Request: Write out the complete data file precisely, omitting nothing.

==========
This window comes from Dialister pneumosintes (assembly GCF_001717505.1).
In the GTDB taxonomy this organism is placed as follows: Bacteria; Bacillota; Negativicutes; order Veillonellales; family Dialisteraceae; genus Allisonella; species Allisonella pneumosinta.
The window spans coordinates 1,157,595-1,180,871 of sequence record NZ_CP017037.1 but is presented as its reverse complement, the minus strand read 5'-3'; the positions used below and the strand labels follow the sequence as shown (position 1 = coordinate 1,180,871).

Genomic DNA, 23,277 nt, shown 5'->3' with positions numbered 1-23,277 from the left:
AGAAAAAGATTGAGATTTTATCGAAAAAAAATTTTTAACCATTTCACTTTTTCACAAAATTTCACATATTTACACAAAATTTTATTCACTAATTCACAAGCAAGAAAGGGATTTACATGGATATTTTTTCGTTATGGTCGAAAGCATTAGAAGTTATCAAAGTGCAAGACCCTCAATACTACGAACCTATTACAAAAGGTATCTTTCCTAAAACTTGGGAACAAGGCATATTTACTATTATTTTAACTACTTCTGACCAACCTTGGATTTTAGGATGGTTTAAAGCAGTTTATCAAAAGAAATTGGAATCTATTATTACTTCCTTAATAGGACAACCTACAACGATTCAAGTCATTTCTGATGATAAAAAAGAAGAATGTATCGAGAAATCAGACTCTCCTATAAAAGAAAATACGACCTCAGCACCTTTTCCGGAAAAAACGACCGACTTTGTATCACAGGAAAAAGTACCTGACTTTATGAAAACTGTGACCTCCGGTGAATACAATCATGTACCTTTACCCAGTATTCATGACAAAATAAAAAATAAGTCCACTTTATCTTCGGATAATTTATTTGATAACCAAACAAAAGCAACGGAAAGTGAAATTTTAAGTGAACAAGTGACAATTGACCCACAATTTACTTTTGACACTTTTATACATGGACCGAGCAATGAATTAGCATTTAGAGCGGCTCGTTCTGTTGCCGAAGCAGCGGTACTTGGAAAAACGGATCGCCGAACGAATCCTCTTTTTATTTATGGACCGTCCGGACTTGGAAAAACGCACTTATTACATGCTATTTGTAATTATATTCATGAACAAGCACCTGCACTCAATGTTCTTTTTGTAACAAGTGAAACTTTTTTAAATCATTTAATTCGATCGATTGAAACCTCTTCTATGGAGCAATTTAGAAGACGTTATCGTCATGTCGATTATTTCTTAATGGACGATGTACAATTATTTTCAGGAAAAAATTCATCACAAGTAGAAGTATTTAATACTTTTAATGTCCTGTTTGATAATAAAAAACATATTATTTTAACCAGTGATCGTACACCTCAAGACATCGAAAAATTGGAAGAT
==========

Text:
This window comes from Dialister pneumosintes (assembly GCF_001717505.1).
In the GTDB taxonomy this organism is placed as follows: Bacteria; Bacillota; Negativicutes; order Veillonellales; family Dialisteraceae; genus Allisonella; species Allisonella pneumosinta.
The window spans coordinates 1,157,595-1,180,871 of sequence record NZ_CP017037.1 but is presented as its reverse complement, the minus strand read 5'-3'; the positions used below and the strand labels follow the sequence as shown (position 1 = coordinate 1,180,871).

Genomic DNA, 23,277 nt, shown 5'->3' with positions numbered 1-23,277 from the left:
AGAAAAAGATTGAGATTTTATCGAAAAAAAATTTTTAACCATTTCACTTTTTCACAAAATTTCACATATTTACACAAAATTTTATTCACTAATTCACAAGCAAGAAAGGGATTTACATGGATATTTTTTCGTTATGGTCGAAAGCATTAGAAGTTATCAAAGTGCAAGACCCTCAATACTACGAACCTATTACAAAAGGTATCTTTCCTAAAACTTGGGAACAAGGCATATTTACTATTATTTTAACTACTTCTGACCAACCTTGGATTTTAGGATGGTTTAAAGCAGTTTATCAAAAGAAATTGGAATCTATTATTACTTCCTTAATAGGACAACCTACAACGATTCAAGTCATTTCTGATGATAAAAAAGAAGAATGTATCGAGAAATCAGACTCTCCTATAAAAGAAAATACGACCTCAGCACCTTTTCCGGAAAAAACGACCGACTTTGTATCACAGGAAAAAGTACCTGACTTTATGAAAACTGTGACCTCCGGTGAATACAATCATGTACCTTTACCCAGTATTCATGACAAAATAAAAAATAAGTCCACTTTATCTTCGGATAATTTATTTGATAACCAAACAAAAGCAACGGAAAGTGAAATTTTAAGTGAACAAGTGACAATTGACCCACAATTTACTTTTGACACTTTTATACATGGACCGAGCAATGAATTAGCATTTAGAGCGGCTCGTTCTGTTGCCGAAGCAGCGGTACTTGGAAAAACGGATCGCCGAACGAATCCTCTTTTTATTTATGGACCGTCCGGACTTGGAAAAACGCACTTATTACATGCTATTTGTAATTATATTCATGAACAAGCACCTGCACTCAATGTTCTTTTTGTAACAAGTGAAACTTTTTTAAATCATTTAATTCGATCGATTGAAACCTCTTCTATGGAGCAATTTAGAAGACGTTATCGTCATGTCGATTATTTCTTAATGGACGATGTACAATTATTTTCAGGAAAAAATTCATCACAAGTAGAAGTATTTAATACTTTTAATGTCCTGTTTGATAATAAAAAACATATTATTTTAACCAGTGATCGTACACCTCAAGACATCGAAAAATTGGAAGAT